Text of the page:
It’s almost two in the morning in an East London theatre andLewis G Burton— performance art trailblazer, acclaimed techno DJ and politically-minded matriarch of the city’s queer community — has just stepped intoINFERNO. Draped in a floor-length fur (fake, naturally), their slicked-back, acid green hair pulses with light amongst the darkness of the dance floor at their legendary club night. As they make their way to the DJ decks, they hug and air-kiss sweaty revellers.
This reputation has taken almost a decade to build, but Lewis is now one of the most renowned names on London’s queer scene. Not only do they create safe spaces for queer youth to connect, experiment with fashion and lose themselves in pure hedonism, Lewis also makes vital performance art which unpacks the realities of being fat, trans and non-binary.
Now, they’re beginning a new career chapter by releasing their debut EPPain Relief.“I had these notebooks of poetry I had been writing since I was sixteen,” Lewis tells me between bites of a vegetarian fry-up. “Those words became lyrics — now I have this big, exciting EP full of material that I get to perform. It’s giving me more opportunities to make amazing music videos and collaborate again.”
The first of these videos is “Hermaphrodite”, art directed by conceptual fashion duoFecal Matter. By framing Lewis as an androgynous Greek deity strung in a hospital bed, the visual sends a powerful message about society’s obsession with medicalising trans bodies. Lewis chats candidly as we eat, covering everything from the importance of grassroots activism to the art of redefining beauty on your own terms.
You’ve dedicated so much of your life and work to creating new space in queer nightlife. What drew you towards it?
I think it was realising my own queerness growing up, and realising there were other people like me in the world. I discovered the likes of Leigh Bowery and Klaus Nomi, which really opened my eyes. They were these amazing queer people who were experimenting with their gender and identity — I really gravitated towards that. So I found my way to London and, eight and a half years later, here I am! All I want to do is create spaces for people to experiment in the way I wanted to as a teenager.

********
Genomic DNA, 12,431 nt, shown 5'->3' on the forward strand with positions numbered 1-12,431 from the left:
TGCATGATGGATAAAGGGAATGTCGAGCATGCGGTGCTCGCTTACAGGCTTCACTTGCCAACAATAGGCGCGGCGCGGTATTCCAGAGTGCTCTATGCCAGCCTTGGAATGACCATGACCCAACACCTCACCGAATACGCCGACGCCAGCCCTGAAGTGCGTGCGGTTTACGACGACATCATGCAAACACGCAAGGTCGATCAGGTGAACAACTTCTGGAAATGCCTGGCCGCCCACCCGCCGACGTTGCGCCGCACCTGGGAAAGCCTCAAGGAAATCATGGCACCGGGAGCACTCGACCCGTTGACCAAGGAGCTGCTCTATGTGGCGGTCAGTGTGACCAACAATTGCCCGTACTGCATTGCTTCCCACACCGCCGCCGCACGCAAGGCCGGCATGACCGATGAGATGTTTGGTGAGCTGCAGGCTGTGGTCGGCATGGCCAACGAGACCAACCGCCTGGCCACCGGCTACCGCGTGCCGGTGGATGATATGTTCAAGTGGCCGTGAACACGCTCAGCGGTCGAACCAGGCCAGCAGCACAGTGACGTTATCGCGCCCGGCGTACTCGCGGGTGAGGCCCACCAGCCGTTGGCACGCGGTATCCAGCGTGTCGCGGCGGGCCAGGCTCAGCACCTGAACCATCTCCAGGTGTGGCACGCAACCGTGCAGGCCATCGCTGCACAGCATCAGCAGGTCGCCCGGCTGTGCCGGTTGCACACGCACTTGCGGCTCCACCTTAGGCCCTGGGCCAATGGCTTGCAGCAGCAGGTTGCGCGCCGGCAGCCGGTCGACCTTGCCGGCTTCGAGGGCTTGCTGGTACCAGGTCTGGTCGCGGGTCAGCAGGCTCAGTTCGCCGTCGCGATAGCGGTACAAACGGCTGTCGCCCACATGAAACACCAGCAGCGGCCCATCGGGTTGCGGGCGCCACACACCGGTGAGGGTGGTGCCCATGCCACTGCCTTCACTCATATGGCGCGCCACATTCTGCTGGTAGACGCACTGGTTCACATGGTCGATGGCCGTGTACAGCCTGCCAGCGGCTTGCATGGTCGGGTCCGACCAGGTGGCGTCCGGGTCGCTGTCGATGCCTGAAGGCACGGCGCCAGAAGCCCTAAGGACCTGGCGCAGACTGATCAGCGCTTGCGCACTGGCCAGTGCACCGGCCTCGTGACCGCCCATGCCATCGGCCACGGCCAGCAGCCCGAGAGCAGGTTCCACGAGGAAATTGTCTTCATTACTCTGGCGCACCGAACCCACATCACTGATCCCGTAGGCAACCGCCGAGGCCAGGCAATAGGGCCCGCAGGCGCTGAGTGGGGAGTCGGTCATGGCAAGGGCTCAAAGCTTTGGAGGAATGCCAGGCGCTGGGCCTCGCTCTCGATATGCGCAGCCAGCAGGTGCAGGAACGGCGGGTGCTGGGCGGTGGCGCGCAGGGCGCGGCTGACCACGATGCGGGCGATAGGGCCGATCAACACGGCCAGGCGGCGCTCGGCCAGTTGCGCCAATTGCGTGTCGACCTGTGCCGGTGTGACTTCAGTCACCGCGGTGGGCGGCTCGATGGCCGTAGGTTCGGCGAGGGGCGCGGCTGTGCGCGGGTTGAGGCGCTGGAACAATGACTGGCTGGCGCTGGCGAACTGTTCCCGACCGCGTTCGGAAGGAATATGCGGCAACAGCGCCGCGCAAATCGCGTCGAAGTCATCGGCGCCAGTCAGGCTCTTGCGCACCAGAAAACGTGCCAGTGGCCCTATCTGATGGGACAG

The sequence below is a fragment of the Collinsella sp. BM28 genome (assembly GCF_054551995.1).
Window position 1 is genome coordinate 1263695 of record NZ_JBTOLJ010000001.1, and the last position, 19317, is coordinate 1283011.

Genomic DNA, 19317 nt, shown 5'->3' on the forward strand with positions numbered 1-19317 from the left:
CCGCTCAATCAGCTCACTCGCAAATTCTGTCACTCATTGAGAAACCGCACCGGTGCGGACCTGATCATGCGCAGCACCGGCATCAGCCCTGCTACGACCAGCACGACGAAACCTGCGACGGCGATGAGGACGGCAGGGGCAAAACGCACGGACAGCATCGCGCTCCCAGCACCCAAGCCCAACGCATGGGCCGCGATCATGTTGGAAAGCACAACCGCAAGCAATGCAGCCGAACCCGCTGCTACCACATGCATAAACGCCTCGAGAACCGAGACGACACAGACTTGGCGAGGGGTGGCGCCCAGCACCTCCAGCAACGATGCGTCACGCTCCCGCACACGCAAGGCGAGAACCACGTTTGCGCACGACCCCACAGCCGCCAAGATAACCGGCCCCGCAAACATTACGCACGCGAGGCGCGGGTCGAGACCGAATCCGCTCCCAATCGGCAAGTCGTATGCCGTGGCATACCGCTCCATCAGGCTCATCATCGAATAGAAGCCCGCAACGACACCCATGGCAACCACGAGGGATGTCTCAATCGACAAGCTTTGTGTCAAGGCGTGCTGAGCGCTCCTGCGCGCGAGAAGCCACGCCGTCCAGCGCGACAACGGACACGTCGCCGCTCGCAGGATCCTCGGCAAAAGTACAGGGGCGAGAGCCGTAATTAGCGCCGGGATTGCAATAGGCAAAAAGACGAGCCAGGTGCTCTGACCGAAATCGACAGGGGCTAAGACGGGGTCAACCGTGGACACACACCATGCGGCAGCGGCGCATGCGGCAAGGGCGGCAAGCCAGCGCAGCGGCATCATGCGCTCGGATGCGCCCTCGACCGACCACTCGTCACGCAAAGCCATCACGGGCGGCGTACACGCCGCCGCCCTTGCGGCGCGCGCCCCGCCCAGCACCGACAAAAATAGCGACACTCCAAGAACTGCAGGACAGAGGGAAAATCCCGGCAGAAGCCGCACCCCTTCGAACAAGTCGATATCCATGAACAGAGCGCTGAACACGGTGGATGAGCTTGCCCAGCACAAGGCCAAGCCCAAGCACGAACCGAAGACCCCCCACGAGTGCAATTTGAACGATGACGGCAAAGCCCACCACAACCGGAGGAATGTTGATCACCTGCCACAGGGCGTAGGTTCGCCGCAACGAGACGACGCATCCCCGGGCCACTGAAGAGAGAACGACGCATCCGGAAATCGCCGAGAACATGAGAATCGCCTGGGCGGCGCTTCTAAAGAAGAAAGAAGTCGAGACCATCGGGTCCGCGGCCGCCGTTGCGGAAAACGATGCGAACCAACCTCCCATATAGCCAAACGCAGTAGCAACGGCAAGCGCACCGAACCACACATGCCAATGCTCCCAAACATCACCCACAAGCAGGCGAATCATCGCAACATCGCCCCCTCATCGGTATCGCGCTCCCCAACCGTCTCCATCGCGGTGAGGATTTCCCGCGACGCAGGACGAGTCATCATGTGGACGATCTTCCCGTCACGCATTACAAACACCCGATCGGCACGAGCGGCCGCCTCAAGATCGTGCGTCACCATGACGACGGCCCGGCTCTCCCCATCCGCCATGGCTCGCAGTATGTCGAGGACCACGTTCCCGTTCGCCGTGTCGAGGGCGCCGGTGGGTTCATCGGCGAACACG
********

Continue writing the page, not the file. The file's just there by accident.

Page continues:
INFERNO was shaped to disrupt mainstream gay nightlife. When you moved to London, what did that look like?
Every gay bar or queer venue was generally either playing disco or house music. It was becoming repetitive and monotonous, so INFERNO was about bringing something totally different. I trained as a performance artist before anything else. I constantly saw friends rejected by art institutions, so I also wanted to give them a platform and a space to create work — and to pay them for it.
The “Hermaphrodite” visual is essentially a work of performance art, right?
Completely. This EP was about making space for myself, because I don’t get to perform as often as I want to; I’m either working with activists, running club nights or doing a million other projects. I had these notebooks of poetry I had been writing since I was 16. Those words became lyrics, and I collaborated with friends that I knew would help me push myself, and learn new skills.
What fascinated you so much about Hermaphroditus?